This is political suicide. If it does happen, then it is over for the Tories. The public is prepared to accept austerity, but there is only so much that they will take. They can't vote New Labour either, because they know they are just the same, so they just won't vote at all or they will vote UKIP. It is suicide for the Tories. But, who knows, maybe in their progressive puritanical zeal they will go ahead and do it. If so, it will just show that they have run out of ideas and teh public will kick them out.

www.dailymail.co.uk/news/article-2286904/Camerons-minimum-alcohol-price-plans-outlaw-cheap-drinks-dead-water.html

KateShrub Thu 14-Mar-13 14:23:57

Booze is dirt cheap in Belgium, France, Germany, etc.

curryeater Thu 14-Mar-13 15:17:52

45p a unit isn't a lot - aren't most wines already priced at more like at least £1 a unit? Maybe gin is about 45p a unit in a supermarket already. If gin goes up, it won't be by much.

I don't think this will affect drinkers of anything but the drinks which are already considered declassé, like Polaris*. So in other words, if you are a £6 a bottle Chardonnay drinker, carry on, darling, carry on.

I oppose this because:

a. regressive tax, innit
b. I thought all the surveys were showing that it's more MC drinking that is getting out of control
c. only the drinkers of polaris will be deterred by this, and they are addicts who will now die, frothing and writhing in the streets. I don't want to have to see this and step over their bodies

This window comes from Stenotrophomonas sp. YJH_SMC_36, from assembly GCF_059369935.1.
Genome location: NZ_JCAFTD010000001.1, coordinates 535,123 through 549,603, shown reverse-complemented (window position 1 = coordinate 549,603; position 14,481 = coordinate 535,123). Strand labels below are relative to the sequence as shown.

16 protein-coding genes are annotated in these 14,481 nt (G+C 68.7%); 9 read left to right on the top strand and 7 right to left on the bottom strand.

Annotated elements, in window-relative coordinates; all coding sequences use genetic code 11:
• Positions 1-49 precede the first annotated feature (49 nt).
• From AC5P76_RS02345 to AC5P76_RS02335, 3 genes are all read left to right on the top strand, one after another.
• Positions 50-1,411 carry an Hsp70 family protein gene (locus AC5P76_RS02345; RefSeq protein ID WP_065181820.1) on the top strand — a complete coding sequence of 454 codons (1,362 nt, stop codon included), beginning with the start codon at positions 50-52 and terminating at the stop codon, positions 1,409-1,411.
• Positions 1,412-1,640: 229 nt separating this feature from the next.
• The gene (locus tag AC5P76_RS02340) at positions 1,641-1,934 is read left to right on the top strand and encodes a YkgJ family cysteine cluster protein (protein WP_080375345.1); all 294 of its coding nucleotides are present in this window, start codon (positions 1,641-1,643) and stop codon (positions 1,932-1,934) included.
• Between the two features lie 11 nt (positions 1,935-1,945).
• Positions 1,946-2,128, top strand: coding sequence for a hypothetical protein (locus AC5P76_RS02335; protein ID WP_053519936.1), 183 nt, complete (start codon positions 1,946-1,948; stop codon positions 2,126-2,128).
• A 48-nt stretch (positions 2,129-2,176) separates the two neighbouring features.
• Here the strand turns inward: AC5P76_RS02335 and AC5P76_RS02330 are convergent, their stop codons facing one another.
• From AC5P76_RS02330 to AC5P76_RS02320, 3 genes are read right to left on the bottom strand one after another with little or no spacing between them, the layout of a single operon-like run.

*white cider, 7.5%, sold in 3 litre bottles for a few quid

curryeater Thu 14-Mar-13 15:20:11

oh sorry x-post with pompompom - wasting my time researching polaris. (on my little journey around the internet I found an image of Sainsbury's Value cider, which almost, but not quite, has the strapline "tastes vile, still gets you blootered")

flatpackhamster Thu 14-Mar-13 15:26:14

cumfy

In order to obtain a revenue neutral scenario and balance total costs of alcohol of £20bn against the duty revenues (which are currently about £15bn), there would need to be a 33% increase in duty/VAT.

Really we should be looking to get revenues 20% above this so that alcohol is on a level playing field with zero-risk items.

That would imply a ~65% increase in alcohol duty/VAT.

Could you show me the calculations that indicate a £20Bn cost from alcohol consumption? I'd be fascinated to see how it's calculated.

I don't mean a press release, I mean the actual figures that were used to calculate this plucked-from-the-air claim.

fuzzpig Thu 14-Mar-13 15:35:59

It wouldn't bother me as I rarely drink (not through any moral or willpower particularly, I just don't like wine, beer etc) but I don't really see it making a difference.

I do agree with what was said upthread about the special offers in supermarkets, it makes you feel like you are missing out if you don't take advantage of all the extra cans/bottles for a low price, and then you are bound to end up consuming more of them rather than leaving the extras to save you buying again next week.

pompompom Thu 14-Mar-13 15:36:08

God, Polaris sounds vile.

CredulousThicko Thu 14-Mar-13 15:54:29

shock OK, I just typed 'Sainsbury's Basics Cider' into google images, wtf is going on with that vile photo (6th image along on the top line)?!?!

Anyway, no I don't want to see an increase in prices, I'm a moderate wine drinker and don't cause any trouble to anyone (glass of wine at home in the evening, tucked up on the sofa type of thing) and I don't see why I should pay for other people's mistakes.